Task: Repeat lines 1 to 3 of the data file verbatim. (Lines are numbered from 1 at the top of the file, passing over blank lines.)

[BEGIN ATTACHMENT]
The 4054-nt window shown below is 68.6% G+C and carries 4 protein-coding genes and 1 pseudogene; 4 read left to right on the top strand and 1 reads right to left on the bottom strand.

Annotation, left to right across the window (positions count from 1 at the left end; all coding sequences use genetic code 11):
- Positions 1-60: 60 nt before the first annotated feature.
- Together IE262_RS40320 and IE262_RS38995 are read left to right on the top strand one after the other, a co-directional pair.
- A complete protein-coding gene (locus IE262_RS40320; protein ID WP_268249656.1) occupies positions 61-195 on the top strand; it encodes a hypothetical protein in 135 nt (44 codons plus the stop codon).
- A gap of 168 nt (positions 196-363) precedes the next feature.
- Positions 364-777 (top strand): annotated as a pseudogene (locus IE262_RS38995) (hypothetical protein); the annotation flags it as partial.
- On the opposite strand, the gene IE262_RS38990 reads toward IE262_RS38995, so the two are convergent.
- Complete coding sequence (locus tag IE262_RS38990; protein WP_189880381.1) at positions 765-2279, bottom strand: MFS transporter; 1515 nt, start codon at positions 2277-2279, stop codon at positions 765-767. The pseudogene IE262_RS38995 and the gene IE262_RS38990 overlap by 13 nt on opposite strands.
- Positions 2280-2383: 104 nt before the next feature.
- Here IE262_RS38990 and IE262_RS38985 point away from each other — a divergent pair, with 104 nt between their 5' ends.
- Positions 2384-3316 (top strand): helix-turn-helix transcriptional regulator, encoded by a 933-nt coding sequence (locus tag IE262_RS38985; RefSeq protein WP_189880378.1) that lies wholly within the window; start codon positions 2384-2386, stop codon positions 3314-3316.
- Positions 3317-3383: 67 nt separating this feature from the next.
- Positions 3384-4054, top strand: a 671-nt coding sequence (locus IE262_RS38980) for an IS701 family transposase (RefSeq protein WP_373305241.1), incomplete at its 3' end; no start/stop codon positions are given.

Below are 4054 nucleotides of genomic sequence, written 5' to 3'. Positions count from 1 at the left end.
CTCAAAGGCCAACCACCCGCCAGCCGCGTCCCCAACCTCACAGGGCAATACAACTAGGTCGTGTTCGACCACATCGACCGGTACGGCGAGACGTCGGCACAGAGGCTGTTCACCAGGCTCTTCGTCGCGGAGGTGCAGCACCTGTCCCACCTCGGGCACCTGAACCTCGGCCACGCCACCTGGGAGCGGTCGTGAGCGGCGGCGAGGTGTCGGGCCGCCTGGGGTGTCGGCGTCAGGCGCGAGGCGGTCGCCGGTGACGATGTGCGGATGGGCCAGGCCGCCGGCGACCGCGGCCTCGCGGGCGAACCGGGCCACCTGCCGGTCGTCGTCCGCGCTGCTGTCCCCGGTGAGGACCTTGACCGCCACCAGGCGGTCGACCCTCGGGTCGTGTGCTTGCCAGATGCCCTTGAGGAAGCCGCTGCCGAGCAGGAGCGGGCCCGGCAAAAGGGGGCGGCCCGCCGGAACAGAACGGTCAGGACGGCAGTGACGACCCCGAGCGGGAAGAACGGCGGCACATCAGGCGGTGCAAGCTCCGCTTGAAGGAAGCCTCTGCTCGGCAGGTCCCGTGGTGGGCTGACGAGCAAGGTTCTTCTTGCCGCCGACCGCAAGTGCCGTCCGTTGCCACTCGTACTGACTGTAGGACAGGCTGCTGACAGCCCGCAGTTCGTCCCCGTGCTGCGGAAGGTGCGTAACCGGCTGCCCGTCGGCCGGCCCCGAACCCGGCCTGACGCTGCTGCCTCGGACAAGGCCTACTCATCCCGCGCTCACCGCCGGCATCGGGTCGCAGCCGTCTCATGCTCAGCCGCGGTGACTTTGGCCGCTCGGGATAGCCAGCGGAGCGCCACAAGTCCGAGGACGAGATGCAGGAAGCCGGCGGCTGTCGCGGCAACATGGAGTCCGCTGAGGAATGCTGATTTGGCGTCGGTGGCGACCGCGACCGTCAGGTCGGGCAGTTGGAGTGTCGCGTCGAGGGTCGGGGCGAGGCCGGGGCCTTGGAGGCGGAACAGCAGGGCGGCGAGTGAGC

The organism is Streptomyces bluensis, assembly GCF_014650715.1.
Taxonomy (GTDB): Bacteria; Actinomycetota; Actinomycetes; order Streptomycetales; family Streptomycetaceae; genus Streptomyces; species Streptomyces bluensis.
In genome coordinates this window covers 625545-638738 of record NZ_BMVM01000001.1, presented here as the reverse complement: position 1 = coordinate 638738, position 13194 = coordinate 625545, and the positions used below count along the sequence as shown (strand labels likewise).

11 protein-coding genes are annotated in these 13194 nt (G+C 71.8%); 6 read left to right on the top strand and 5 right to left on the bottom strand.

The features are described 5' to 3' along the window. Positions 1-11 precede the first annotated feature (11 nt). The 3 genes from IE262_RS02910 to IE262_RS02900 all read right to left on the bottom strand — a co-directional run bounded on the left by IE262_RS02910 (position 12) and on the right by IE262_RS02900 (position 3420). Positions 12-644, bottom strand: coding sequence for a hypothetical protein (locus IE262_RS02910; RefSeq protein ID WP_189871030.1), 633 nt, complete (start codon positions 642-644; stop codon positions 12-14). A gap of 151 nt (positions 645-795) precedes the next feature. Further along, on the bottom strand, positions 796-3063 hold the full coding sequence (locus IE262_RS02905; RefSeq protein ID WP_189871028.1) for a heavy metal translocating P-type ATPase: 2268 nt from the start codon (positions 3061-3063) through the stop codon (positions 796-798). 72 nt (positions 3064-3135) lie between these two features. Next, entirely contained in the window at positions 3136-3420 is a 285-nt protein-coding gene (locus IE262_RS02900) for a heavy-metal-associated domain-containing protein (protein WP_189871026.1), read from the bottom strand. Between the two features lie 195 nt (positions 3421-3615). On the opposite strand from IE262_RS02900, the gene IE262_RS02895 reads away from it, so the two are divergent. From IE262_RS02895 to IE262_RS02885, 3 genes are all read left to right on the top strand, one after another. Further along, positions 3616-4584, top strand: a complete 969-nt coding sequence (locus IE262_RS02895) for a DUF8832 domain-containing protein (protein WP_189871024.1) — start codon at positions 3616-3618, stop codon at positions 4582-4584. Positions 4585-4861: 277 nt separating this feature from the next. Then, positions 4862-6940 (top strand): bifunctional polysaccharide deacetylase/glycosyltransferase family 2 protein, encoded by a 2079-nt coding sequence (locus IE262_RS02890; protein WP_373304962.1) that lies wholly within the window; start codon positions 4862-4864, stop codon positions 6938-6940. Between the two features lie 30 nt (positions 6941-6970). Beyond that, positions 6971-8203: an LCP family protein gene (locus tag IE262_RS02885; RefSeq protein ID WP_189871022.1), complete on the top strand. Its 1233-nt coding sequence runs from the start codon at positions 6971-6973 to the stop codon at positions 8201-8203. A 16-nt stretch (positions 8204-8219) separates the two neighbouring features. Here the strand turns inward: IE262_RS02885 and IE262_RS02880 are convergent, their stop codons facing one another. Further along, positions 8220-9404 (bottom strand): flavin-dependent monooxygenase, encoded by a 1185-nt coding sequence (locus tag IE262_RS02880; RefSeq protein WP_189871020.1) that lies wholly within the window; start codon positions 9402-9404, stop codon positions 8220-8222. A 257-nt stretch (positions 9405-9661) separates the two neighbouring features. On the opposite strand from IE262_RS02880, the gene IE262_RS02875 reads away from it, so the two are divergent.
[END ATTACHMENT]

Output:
The 4054-nt window shown below is 68.6% G+C and carries 4 protein-coding genes and 1 pseudogene; 4 read left to right on the top strand and 1 reads right to left on the bottom strand.

Annotation, left to right across the window (positions count from 1 at the left end; all coding sequences use genetic code 11):
- Positions 1-60: 60 nt before the first annotated feature.